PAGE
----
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Chronicles of a Death Foretold
Transcript of Chronicles of a Death Foretold
The Style of Text
Violence & Peace
The novel inherently focuses on cultural violence--the rationalization of the townspeople that the twins were not actually going to kill Santiago, or the overwhelming conclusions that Santiago's murder was just and the twins were justified in killing him.
There is the representation of different classes, such as Santiago and Bayardo, who are of a high, rich class, and Clotilde Armenta or even Angela Vicario, who are from working classes. The differentiation between classes is self-recognizable, as people from the working class like the Vicarios do realize that someone like Santiago is of a higher class than them.
There happens to a dearth of necessary legal authority in the novel, as many legal actions that could have been done to prevent the murder were not completed.
Meaning of Poncio Vicario
Poncio, derived from Pontius, refers to Pontius Pilate
Most known for the authorizing the crucifixion of Jesus and refusal to take responsibility for this death
Angela as saint, role of "handing over"
Poncio also means seaman, or of the sea
Vicario, from vicar and vicarious
Representative of bishop
My role in the novel is as an intermediary. Though I am blind through my previous work as a goldsmith, I am still the head of the house, and I allow Angela to get married, handing her over to Bayardo. Unfortunately, this triggers a chain of events leading to the death of Santiago Nasar, and my two sons are sent to jail, while I brood over the turn of events and how this terrible tragedy could have been caused by the marriage I had authorized.
Reliability of Poncio
No spoken lines in the book
Newfound blindness in the party
State of obliviousness
"His moral pain carried him off."
Reliability of Narrator
The narrator is mostly collecting accounts from other characters--it is from these accounts that he bases his own conclusions.
It could be said that the reliability of the narrator depends on the reliability of the other characters.
However, what we are told by the narrator we ultimately believe, similarly to how magical realism causes the reader to simply accept strange occurences
A Favorite Sentence
"She [Angela Vicario] became lucid, overbearing, mistress of her own free will, and she became a virgin again just for him, and she recognized no other authority than her own nor any other service than that of her obsession."
He stumbled on the last step, but he got up at once.
"He even took care to brush off the dirty that was stuck to his guts," my Aunt Wene told me. Then he went into his house through the back door that had been open since six and fell on his face in the kitchen.
The sight was greeted by Placida Linero with a cry. My aunt Wene told me: "Never is there a more heartwrenching sound than the cry of a mother when she finds her dead child." Later, Placida Linero recounted to me her regret of closing that door, and the lack of attention she had paid to Santiago Nasar's dream that day. "And good riddance," Victoria Guzman told me when I visited her one day.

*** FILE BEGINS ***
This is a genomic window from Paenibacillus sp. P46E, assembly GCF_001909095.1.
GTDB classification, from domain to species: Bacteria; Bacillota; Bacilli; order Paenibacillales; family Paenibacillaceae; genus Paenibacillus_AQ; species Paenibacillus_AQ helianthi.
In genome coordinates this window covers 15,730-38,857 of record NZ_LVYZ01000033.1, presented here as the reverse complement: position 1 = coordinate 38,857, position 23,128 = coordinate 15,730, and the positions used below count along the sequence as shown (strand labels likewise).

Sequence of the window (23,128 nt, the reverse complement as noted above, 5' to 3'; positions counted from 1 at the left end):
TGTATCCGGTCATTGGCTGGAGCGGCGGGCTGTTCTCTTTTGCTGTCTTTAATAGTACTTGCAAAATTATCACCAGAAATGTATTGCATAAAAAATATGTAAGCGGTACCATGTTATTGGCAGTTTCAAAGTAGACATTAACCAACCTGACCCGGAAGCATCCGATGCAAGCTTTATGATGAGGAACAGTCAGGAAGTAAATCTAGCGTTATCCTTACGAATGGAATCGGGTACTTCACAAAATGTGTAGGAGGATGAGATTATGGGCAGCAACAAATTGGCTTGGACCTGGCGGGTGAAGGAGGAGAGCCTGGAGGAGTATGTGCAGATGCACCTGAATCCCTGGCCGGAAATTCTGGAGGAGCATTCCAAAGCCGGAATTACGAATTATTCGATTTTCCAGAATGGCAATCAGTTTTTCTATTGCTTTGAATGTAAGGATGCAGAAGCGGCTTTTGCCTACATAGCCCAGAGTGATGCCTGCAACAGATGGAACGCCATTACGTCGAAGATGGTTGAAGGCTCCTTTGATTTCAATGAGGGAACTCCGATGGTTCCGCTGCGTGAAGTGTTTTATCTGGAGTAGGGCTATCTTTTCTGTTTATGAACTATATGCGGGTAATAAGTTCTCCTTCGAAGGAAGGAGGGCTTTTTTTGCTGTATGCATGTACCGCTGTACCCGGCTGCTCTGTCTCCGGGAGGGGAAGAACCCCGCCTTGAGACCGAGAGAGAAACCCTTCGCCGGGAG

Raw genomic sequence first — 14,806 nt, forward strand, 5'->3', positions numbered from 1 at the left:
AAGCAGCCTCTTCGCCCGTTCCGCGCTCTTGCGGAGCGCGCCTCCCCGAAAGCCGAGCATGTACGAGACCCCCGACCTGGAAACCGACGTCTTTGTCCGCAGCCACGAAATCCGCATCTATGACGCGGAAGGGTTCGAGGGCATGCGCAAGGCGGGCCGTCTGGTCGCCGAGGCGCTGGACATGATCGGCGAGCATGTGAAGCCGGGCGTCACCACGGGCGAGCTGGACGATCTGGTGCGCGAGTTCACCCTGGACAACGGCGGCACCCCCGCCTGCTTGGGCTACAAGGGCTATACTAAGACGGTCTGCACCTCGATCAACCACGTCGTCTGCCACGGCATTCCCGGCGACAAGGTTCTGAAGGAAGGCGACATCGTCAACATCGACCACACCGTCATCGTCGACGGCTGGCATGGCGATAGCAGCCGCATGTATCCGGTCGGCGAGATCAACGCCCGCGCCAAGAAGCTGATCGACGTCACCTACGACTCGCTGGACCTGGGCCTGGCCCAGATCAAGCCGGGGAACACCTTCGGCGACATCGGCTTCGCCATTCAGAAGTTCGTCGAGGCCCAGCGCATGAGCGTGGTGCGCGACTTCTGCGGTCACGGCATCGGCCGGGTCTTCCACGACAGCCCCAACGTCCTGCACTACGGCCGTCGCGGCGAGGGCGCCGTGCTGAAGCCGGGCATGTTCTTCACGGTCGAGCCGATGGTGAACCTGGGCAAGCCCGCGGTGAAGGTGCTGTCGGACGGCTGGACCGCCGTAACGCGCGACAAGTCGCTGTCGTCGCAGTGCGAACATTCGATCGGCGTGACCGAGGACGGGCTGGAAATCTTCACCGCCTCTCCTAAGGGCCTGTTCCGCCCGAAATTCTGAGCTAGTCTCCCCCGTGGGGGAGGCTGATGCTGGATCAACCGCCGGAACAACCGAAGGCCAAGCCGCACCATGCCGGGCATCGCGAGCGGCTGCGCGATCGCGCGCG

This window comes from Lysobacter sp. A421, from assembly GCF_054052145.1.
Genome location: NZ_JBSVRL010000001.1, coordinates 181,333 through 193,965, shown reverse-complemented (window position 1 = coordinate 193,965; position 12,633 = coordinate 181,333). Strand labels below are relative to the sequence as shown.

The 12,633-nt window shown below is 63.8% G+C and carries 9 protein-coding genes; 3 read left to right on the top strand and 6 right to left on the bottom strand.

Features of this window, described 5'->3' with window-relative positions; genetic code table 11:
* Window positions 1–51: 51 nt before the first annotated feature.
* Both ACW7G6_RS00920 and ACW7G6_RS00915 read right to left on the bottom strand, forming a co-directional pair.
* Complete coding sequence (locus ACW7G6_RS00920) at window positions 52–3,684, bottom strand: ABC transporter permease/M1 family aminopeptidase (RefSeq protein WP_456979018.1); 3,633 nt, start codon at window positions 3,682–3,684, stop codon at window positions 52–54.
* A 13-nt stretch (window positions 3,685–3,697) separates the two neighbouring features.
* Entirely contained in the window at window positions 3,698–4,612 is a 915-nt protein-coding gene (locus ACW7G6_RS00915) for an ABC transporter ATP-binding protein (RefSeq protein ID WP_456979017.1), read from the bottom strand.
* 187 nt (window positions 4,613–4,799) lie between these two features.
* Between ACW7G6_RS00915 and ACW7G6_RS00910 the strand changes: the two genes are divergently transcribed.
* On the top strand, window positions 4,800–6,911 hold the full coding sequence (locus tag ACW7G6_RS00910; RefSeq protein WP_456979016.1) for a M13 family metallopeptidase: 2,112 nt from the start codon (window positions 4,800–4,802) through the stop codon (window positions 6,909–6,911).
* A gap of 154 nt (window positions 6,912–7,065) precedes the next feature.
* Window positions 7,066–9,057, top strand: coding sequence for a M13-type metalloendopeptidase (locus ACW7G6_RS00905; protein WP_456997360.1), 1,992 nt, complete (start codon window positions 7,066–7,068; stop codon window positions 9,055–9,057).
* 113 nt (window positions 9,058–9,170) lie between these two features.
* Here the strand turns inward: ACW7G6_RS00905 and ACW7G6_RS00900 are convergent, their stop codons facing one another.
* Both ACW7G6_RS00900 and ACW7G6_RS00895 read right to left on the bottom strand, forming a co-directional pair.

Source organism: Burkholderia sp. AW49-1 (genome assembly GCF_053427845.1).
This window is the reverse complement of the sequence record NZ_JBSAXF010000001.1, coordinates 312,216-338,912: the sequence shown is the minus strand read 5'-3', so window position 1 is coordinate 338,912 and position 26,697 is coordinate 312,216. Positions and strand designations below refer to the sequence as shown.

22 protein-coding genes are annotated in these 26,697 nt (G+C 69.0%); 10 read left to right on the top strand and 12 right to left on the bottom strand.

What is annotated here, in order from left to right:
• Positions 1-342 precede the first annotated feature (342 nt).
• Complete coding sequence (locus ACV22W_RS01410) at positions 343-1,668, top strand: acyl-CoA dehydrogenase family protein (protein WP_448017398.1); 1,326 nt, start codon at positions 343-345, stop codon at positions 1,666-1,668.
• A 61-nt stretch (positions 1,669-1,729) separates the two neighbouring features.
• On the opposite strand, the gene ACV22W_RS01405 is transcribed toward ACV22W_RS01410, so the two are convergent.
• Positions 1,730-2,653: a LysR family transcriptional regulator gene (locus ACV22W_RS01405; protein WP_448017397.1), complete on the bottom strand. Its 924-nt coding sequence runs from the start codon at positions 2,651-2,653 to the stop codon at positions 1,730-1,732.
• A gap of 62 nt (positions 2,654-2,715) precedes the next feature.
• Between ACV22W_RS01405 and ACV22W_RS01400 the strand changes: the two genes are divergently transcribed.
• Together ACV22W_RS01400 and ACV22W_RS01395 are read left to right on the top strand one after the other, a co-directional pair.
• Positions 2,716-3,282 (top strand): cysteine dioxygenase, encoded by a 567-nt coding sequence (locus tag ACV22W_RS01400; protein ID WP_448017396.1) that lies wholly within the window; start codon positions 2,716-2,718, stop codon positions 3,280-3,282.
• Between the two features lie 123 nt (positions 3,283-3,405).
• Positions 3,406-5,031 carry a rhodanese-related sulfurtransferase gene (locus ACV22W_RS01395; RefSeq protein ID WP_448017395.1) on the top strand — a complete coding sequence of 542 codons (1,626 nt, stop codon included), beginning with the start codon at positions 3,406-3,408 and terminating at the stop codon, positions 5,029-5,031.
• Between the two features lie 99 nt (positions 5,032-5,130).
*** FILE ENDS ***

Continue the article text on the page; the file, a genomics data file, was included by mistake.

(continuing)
No one had known what to do with the body, as the guts laid around Santiago Nasar almost neatly, as if he had folded them himself. The dogs had never stopped their howling, and Divina Flor had taken to warding them off with a stick. Eventually, they moved Santiago Nasar's corpse into the living room, and the place smelled of him for a long time after. "Everything smelled of Santiago Nasar," Divina Flor told me. "It was as if he was always there and had never left." Colonel Lazaro Aponte had given the order for Father Amador to perform the autopsy so that they could finally bury the body.
It generally represents a good relationship, as Santiago Nasar is friends with many of the working class, though at the same time the Vicarios do not hesitate to kill him, even though he is of a higher class.
Many of the characters who have potential to take legal action choose not to, often more involved in a less important activity that they prioritize over a murder.
"'When I [Colonel Lazaro Aponte] saw them I thought they were nothing but a pair of big bluffers... because they weren't as drunk as I thought.' Nor did he interrogate them concerning their intentions... He treated them with the same self-assurance with which he had passed of his wife's alarm." (Page 56)
Similarly, there is a fault of religious authority in taking action against the crime being committed. The priest does little to nothing before and after the crime, and it wholly dedicated to meeting bishop--so much so that he chooses not to take any action to prevent the murder.
"Nonetheless, Father Amador confessed to me... that he had in fact received Clotilde Armenta's message... Yet when he crossed the square, he'd forgotten completely. 'You have to understand,' he told me, 'that the bishop was coming on that unfortunate day.'" (Page 69-70)
After times passes since the murder, the community seems at peace again, though it is a sort of negative peace, as many are still suffering from the effects of the murder, and none of the violence has been cured.
Magical realism is blended seamlessly into the novel itself, allowing the reader to accept events in a realistic fashion though they would not occur in real life.
It contributes to the plot and tone of the novel as a whole--the flashbacks of a warped timeline turning into police account of the event, and provides unreasonable but accepted explanations to occurrences throughout the book, such as the reason why Santiago keeps his gun unloaded, or the reason why Widower Xius dies after he sells his house.